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"Am I alarmed? Yes, absolutely. It is time that we recognize that we cannot go on the path that we are on." Would something like that from Coach Beamer make people feel better?
Coach Beamer will always say: We played a very good team but we did do enough/ we didn't execute blah blah blah...
I hate coach speak.
To me no. It's two different coaching styles, both have their ups and downs. As good as Miles has been at LSU, LSU fans still are as frustrated with him as we are with Beamer.
I'm not exactly a Les Miles fan but yes, something similar from Frank would make me feel a small bit better, assuming its actually backed with results.
I totally get not wanting to point fingers or throw people under the bus and I certainly respect that, but at some point the generic coach speak just doesn't cut it. There is a way to speak respectfully and candidly without throwing people under the bus.
If he even had said something like "Our gameplan and execution just hasn't been up to par, we are doing a lot of little things wrong and the effort has been inconsistent. Ultimately its our responsibility as coaches to get these kids prepared to play the right way and so far we've fallen short in that area this year. We are going to work even harder to make sure we play and coach up to the standard we've set for ourselves as a program. " Something like that would at least assure everybody he's well aware there are issues and isn't OK with it. Saying things like "well I thought we got better out there and did some good things" and "we gave good effort" repeatedly just makes it sound like he isnt looking hard enough at why the negative stuff is happening. He can't expect everyone to know that he's getting to the root of the problem behind the scenes and willing to make changes for the good of the program when he gives literally no indication to that end in his public comments.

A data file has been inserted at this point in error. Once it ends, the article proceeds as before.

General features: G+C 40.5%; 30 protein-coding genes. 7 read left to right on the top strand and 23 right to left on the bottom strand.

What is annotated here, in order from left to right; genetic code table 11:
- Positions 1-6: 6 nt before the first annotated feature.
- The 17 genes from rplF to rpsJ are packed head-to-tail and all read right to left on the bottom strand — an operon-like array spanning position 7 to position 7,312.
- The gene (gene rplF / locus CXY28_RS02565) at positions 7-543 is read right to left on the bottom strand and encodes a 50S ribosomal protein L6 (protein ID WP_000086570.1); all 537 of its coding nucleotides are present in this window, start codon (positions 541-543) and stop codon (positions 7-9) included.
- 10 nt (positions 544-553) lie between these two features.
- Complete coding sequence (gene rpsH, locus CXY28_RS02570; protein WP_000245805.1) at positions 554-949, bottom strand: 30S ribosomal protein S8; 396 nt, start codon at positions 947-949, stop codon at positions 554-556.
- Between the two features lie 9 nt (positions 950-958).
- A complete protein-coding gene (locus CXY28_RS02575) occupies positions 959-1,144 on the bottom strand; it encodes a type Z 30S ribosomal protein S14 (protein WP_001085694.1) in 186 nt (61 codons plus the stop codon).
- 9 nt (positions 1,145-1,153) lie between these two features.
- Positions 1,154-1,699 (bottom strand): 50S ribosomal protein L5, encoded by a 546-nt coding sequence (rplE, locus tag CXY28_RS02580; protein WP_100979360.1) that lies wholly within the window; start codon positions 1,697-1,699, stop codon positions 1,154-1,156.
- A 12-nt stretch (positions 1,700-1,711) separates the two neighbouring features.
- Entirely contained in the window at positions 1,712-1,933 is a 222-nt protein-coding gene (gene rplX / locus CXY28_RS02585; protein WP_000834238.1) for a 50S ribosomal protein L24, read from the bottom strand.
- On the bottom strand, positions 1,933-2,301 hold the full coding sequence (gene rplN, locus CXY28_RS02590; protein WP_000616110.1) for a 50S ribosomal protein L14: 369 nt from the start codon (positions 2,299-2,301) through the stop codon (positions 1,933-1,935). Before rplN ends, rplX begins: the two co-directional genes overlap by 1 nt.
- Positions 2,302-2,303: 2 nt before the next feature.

He usually does a good job of not being too panicky if things go badly and making sure they "trust their preparation." This is a great way to go about it when you have games that don't go your way like BC in 2007, or you have isolated incidences of poor play where the team was out of rhythm or beat up for a game. But it doesn't make sense to trust your preparation when that preparation repeatedly leads to undesired results. On the contrary, you need to step back and take an unbiased, neutral look at how you can improve your preparation. Just because you've had the same coaches preparing the same way for the past X number of years, doesn't mean that if you keep doing it the way you've always done it things will eventually turn around.
There also seems to me to be a slight culture of making excuses creeping in. They played poorly against GT but we won and it was the first game so they're just finding their rhythm. Against AP they played terribly but they were on a short week and physically beat up, and its hard to get up for Austin Peay. Then against Pitt they took them lightly and had gotten a big head after not trying and beating Austin Peay handily ( still scratching my head how a single player could have been feeling themselves too much and gotten a big head after that game, much less how the coaches didn't make it clear that they didn't play well and would need a much better effort to beat most opponents). I'm not saying they need to always focus on the negative, but it seems like every time there's a sub par showing they have an excuse to fall back on or don't realize how much they need to improve on because they were just happy to have won. You see all the time teams that execute well regardless of the opponent aren't just satisfied with a win, they still focus on the areas they need to improve on and stay humbled. Do you think Nick Saban would have let his team get complacent after a showing like we had against Austin Peay? I GUARANTEE not a single one of his players would go into the next game feeling too good about themselves and taking the opponent lightly.
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